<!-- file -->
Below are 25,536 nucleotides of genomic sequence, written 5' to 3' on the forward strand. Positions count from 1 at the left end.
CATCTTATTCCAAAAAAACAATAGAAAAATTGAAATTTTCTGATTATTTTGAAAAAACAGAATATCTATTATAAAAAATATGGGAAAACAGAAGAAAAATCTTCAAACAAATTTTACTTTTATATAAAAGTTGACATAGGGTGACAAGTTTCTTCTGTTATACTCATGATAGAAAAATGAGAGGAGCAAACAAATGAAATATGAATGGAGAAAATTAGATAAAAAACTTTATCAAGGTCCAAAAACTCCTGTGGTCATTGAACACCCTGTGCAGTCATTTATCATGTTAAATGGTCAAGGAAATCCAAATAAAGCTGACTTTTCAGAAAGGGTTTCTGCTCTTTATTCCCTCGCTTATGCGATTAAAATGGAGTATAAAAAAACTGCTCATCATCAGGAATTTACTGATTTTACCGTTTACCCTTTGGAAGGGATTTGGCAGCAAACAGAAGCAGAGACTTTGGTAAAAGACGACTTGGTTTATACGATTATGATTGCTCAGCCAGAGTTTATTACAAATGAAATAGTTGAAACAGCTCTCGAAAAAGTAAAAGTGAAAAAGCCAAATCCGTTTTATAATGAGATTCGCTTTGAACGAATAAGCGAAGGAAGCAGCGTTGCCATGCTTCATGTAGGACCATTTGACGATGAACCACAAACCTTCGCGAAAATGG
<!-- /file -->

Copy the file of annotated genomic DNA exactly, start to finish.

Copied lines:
Below are 25,536 nucleotides of genomic sequence, written 5' to 3' on the forward strand. Positions count from 1 at the left end.
CATCTTATTCCAAAAAAACAATAGAAAAATTGAAATTTTCTGATTATTTTGAAAAAACAGAATATCTATTATAAAAAATATGGGAAAACAGAAGAAAAATCTTCAAACAAATTTTACTTTTATATAAAAGTTGACATAGGGTGACAAGTTTCTTCTGTTATACTCATGATAGAAAAATGAGAGGAGCAAACAAATGAAATATGAATGGAGAAAATTAGATAAAAAACTTTATCAAGGTCCAAAAACTCCTGTGGTCATTGAACACCCTGTGCAGTCATTTATCATGTTAAATGGTCAAGGAAATCCAAATAAAGCTGACTTTTCAGAAAGGGTTTCTGCTCTTTATTCCCTCGCTTATGCGATTAAAATGGAGTATAAAAAAACTGCTCATCATCAGGAATTTACTGATTTTACCGTTTACCCTTTGGAAGGGATTTGGCAGCAAACAGAAGCAGAGACTTTGGTAAAAGACGACTTGGTTTATACGATTATGATTGCTCAGCCAGAGTTTATTACAAATGAAATAGTTGAAACAGCTCTCGAAAAAGTAAAAGTGAAAAAGCCAAATCCGTTTTATAATGAGATTCGCTTTGAACGAATAAGCGAAGGAAGCAGCGTTGCCATGCTTCATGTAGGACCATTTGACGATGAACCACAAACCTTCGCGAAAATGG